Please Note: We will continue updating these highlights and sending out the GP-B email update on a weekly basis—at least through the first few weeks of the Science Phase of the mission. As mission operations become more routine, we may reduce the frequency of these updates to biweekly. However, from time to time, we intend to post special reports and special updates, as warranted by mission events.
SWISS AMATEUR ASTRONOMER PHOTOGRAPHS GP-B GP-B SPACECRAFT IN ORBIT WITH GUIDE STAR IM PEGASI
To the right, is a thumbnail of a photograph of the GP-B spacecraft in orbit, along with the guide star, IM Pegasi. (Click on the thumbnail to view the photo at full size.) The photo was taken and emailed to us by Stefano Sposetti, a Swiss physics teacher and amateur astronomer. Stefano used a 40cm newtonian telescope, with a CCD camera and 20mm wide field lens attached to make this photo. He then sent us the two versions shown — the normal (black sky) version on the right, and an inverse version in which the constellation, Pegasus, the guide star IM Pegasi, and the path of the GP-B spacecraft are highlighted for easy identification on the left.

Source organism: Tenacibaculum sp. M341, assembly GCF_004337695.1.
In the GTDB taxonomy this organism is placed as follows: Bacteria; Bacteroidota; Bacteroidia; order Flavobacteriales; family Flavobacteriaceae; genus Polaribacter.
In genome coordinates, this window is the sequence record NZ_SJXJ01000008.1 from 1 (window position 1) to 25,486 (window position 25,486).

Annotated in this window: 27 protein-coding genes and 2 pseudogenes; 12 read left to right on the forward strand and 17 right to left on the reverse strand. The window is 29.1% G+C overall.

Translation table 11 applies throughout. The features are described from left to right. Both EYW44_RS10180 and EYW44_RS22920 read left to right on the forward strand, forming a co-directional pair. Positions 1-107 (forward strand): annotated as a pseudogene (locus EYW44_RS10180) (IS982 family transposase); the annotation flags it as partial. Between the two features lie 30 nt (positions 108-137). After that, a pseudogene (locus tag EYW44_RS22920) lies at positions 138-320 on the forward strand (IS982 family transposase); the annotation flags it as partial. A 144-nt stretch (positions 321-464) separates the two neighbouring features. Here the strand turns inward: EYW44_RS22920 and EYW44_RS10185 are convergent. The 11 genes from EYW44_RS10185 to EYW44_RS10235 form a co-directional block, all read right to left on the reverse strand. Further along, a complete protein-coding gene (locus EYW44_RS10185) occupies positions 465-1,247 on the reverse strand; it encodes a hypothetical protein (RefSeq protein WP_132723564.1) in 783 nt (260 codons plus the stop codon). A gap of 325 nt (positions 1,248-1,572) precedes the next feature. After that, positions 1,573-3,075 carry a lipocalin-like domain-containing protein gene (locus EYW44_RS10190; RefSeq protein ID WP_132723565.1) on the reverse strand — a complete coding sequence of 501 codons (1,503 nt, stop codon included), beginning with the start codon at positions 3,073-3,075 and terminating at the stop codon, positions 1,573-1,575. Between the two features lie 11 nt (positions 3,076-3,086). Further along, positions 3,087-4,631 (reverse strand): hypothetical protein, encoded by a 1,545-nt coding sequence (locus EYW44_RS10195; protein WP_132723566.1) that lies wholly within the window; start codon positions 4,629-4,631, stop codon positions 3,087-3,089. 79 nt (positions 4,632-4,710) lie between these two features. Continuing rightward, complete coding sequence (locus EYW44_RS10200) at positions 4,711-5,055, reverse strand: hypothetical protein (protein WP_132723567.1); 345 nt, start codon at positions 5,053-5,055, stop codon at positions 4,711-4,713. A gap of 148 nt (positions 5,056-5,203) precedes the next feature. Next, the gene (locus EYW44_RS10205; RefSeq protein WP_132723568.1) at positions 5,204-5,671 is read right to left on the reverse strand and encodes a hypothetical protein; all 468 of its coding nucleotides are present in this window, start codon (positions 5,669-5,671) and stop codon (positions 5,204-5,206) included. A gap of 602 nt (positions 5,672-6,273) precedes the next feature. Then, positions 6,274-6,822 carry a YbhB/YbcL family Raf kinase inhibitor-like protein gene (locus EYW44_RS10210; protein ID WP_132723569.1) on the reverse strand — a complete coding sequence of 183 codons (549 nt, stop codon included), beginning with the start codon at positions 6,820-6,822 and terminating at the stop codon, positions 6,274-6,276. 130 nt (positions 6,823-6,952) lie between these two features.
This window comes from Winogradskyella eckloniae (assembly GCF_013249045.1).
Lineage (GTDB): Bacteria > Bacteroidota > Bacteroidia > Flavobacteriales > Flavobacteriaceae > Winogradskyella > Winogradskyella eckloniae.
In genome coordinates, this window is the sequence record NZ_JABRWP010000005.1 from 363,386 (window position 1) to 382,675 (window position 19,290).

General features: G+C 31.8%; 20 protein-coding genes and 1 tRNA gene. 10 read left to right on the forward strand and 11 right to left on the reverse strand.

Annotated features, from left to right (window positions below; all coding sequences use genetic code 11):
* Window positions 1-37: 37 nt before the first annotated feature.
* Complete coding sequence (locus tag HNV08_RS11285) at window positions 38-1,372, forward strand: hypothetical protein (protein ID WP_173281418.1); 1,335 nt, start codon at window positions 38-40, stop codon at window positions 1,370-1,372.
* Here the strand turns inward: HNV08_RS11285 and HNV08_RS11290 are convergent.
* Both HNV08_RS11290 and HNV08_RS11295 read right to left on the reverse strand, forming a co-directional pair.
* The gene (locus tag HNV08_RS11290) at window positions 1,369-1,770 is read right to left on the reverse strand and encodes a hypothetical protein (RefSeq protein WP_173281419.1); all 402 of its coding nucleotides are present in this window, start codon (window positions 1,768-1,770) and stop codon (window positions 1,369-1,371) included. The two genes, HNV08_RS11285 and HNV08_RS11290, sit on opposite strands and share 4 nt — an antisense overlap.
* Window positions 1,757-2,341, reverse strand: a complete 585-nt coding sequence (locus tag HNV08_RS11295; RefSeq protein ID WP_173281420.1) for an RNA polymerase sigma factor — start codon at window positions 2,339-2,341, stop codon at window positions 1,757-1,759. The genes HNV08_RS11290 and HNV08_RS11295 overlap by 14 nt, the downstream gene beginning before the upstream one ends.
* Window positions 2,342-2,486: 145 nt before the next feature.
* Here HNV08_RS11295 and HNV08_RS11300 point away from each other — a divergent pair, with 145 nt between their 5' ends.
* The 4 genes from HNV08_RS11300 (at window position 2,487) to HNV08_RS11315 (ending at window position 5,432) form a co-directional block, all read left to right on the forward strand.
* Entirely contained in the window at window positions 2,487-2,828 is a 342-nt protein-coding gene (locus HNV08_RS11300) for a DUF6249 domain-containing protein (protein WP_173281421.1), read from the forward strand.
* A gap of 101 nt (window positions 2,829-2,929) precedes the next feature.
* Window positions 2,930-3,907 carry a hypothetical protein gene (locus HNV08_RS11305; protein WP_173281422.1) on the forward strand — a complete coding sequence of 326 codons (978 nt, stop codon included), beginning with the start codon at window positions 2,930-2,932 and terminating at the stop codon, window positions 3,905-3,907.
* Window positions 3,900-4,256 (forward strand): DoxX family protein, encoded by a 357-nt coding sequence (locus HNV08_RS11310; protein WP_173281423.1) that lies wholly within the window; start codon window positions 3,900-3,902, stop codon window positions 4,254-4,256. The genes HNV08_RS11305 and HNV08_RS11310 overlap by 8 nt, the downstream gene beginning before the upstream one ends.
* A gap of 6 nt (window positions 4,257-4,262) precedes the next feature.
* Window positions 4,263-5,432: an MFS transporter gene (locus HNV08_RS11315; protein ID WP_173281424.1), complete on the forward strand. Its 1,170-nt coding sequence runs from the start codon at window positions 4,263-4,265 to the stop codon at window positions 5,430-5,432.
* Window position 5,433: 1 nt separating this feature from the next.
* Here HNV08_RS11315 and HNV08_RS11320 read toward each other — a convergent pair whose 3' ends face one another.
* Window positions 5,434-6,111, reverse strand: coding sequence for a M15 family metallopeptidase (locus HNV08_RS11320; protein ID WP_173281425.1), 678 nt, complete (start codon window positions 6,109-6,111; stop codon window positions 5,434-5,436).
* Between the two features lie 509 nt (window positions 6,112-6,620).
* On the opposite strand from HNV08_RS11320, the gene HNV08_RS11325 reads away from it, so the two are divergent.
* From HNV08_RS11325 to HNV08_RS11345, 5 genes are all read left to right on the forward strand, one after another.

We are grateful to Stefano for sending us this wonderful photo. You can view other astronomical photos that he has taken on his Web page: http://aida.astronomie.info/sposetti. Following is Stefano's description of his photo:
In this picture one can see the quite dim GP-B satellite traveling from North (up) to South (down) direction. The bold line in the right part of the left image represents the satellite trail just before entering the earth shadow. (Every satellite becomes visible because it reflects the sunlight). The connecting lines show the constellation Pegasus. The small circle around the star is IM Pegasi, the guide star used by the spacecraft's telescope in his experiment! GP-B is a circumpolar satellite following a free fall trajectory about 640km above the earth surface. From my location the satellite passed that night at a maximum elevation of 87degrees, thus not exactly overhead. The brightness of the satellite was between 3mag and 4mag. The Moon, about in the last quarter phase, illuminated the sky and was a drawback for having a good signal/noise ratio of the satellite trace. I took this 60-seconds black and white CCD picture with a 20mm,f/2.8 lens on august 6 centered at 01:19:00 UT. North is up, East is left.
More links on recent topics
- Track the satellite in the sky
- Photo, video & and news links
- Build a paper model of the GP-B Spacecraft
- Following the mission online
- Our mailing list - receive the weekly highlights via email
- The GP-B Launch Companion in Adobe Acrobat PDF format. Please note: this file is 1.6 MB, so it may take awhile to download if you have a slow Internet connection.